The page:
Master Trusts exiting the market – things to consider

Nov 29, 2019

The UK pensions market is heading into a big period of consolidation – something compounded by master trust authorisation, which has seen the master trust market alone reduce by nearly 60%. It’s time for ‘exiting’ master trusts to execute their succession plan. The Pensions Regulator will be paying close attention to exiting master trusts to ensure the focus remains on best member outcomes and employer compliance.

If you’re one of the 36 master trusts getting ready to exit the market, there are several things you should consider when preparing your exit plan. Here’s our top 5…

1 Establish your requirements – timescales, costs and strategy

Who will need to be involved in the project? This is likely to include trustees, the scheme administrator, advisers and investment managers and other independent consultants. Define their roles and activities and how long you expect it to take. You’ll also have to consider how you’ll continue to operate in the meantime. What assurances will you have in place to prepare for TPR reviews on progress? And how will you manage the cost of transferring and who will pay?

TPR’s guidance on strategic steps to take once they’ve been notified of a triggering event highlights key areas to be included in your plans.

2 Analyse and prepare your data

The condition of your data will impact who wants to absorb your scheme. If your data is in bad shape it could have a negative impact on the receiving scheme, pulling down their TPR data scores. Not all schemes will be willing to take that risk. Taking a close look at your most recent TPR data scores will give you an indication of current data quality. Either way, this is an opportunity to improve data quality ahead of a transfer.

A data audit will need to be more than an accuracy check – you’ll have to think about how your data will be mapped across from your systems to the receiving scheme, as well as identify discrepancies and missing data, analyse overall data quality and look at options to improve your data. Good quality data can make a big difference to outcomes for members – helping with investment decisions, at retirement solutions as well as better member communications. Of course, improved data quality also gives you wider access to master trusts continuing to operate and allow you to find a scheme which aligns to your members’ needs and investment principles.

Carrying out a data audit and cleanse will get your data in order and make future migration easier.

3 Assess the reliability and governance of potential receiving schemes

How will you choose a receiving scheme? Looking at a schemes governance against TPR’s good governance topics can give you a great basis for comparison. You can find out more about key focus areas on TPR’s website.

Whilst you’re identifying potential receiving schemes it will also be worthwhile looking at how your current master trust governance aligns. Whilst many authorised master trusts are open to taking on exiting master trusts, some can afford to be pickier, so it’s worth thinking about how you will get the best deal for your members.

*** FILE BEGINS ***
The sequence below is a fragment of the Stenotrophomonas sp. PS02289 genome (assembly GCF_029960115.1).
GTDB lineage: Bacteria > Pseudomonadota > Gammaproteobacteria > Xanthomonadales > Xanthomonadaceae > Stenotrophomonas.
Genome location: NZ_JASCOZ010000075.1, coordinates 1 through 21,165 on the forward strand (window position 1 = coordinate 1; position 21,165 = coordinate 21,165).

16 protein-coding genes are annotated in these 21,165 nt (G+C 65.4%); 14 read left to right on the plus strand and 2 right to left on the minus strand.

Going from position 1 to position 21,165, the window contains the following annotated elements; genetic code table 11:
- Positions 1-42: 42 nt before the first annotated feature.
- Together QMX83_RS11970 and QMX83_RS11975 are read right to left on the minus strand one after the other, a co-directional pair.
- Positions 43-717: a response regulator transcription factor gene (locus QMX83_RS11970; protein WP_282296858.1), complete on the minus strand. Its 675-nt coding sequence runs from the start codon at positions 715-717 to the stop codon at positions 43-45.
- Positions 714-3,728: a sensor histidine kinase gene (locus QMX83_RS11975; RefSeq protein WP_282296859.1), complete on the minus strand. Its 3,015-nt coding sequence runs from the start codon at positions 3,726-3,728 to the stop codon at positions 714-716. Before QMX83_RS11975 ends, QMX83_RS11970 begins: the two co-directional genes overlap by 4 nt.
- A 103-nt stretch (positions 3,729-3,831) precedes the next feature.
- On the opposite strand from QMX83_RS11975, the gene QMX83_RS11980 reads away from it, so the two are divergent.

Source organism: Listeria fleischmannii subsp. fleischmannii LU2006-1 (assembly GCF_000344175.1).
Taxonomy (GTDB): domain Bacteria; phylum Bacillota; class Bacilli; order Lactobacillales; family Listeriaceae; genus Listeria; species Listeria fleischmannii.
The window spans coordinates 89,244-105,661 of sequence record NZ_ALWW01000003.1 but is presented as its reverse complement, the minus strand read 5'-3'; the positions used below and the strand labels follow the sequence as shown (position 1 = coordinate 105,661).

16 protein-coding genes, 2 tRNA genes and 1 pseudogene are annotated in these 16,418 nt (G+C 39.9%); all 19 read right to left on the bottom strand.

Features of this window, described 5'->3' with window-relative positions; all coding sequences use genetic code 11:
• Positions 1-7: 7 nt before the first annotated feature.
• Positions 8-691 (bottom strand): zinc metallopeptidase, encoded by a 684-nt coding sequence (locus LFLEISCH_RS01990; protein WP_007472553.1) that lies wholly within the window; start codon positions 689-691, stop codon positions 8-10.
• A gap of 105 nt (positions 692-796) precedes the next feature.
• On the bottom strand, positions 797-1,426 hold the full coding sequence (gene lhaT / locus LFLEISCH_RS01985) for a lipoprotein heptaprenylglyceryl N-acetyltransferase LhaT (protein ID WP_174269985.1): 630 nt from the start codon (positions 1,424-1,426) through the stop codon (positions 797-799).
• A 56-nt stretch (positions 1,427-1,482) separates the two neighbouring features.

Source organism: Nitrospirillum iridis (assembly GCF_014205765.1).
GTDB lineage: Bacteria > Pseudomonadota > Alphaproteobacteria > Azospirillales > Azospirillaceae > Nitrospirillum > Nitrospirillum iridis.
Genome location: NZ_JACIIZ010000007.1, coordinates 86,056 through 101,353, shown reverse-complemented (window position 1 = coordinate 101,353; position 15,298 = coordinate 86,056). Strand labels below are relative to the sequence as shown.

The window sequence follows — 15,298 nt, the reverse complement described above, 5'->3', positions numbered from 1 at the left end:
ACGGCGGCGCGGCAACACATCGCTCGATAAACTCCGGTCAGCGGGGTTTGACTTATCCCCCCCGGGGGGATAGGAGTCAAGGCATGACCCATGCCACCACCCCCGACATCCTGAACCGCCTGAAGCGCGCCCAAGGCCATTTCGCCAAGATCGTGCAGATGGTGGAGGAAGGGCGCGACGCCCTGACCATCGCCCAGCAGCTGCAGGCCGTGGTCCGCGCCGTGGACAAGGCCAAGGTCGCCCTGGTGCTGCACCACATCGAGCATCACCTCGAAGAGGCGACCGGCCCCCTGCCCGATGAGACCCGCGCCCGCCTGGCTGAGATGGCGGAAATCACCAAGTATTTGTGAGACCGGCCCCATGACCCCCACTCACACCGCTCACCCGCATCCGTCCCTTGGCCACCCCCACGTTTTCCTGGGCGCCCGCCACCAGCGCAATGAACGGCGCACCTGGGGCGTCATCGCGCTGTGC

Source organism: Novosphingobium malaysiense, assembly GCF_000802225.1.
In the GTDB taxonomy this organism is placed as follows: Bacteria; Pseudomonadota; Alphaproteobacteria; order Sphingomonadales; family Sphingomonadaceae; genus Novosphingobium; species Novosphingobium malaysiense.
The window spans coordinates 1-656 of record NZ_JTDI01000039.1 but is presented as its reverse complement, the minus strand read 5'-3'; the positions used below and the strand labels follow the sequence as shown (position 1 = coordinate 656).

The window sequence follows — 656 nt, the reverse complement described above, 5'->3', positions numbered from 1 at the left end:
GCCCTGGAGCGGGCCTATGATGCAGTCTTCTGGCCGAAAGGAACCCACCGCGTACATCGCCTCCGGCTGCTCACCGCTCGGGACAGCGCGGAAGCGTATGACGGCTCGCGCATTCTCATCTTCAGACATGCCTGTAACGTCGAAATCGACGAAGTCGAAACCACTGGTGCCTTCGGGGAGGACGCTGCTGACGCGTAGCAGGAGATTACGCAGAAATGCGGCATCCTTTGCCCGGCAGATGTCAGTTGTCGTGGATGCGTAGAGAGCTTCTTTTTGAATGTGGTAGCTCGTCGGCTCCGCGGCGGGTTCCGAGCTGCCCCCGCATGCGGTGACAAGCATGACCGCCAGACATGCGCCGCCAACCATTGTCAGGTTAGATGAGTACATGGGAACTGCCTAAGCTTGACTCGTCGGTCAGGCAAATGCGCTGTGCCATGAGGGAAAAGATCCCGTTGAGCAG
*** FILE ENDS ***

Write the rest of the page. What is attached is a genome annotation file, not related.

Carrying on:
4 Compare what potential receiving schemes can offer for members and employers

Clients we’ve helped have told us they pay careful attention to what might be important to members and employers. This includes;

  • costs and charges
  • potential for ongoing contributions – particularly for auto enrolment and maintaining compliance
  • digital capability and access
  • customer service support
  • options provided at retirement
  • investment options and their environmental, social and governance credentials

…there are many others, but these are top of the list right now.

5 Consider when and how you’ll communicate with members and employers

Firstly, check the scheme rules around your power to transfer on the members’ behalf – you might need to make an amendment and communicate to members (without up-to-date contact info, this may be harder than you think). Think about whether you need a consultation process with members, and possibly employers too, to ensure you know what they expect from a new scheme. You’ll also need to communicate with members before a transfer takes place.

As you’re preparing your data it’s a good idea to tie in a tracing project to track down members you’ve lost touch with. It’ll make your communications easier and will demonstrate good practice to both members and the TPR.

Having clear and concise communications can make a big difference to how your members react and engage. It’s a good idea to:

  • Tailor specific messages to different members, for example active and deferred, by segmenting your data you can ensure your members receive the information that is relevant to them.
  • Use clear, everyday language. Pensions can be confusing enough, so keep it simple and only include what is necessary.
  • Tap into what your members care about – using insight your data can provide as well as listening to them. If during early consultation your members said responsible investment was important, mention the investment aims of the new scheme when you introduce them.

It may seem like a mighty task is at hand! But with a combination of guidance from TPR, and teaming up with independent experts, you’ll be well on your way to a seamless transfer.

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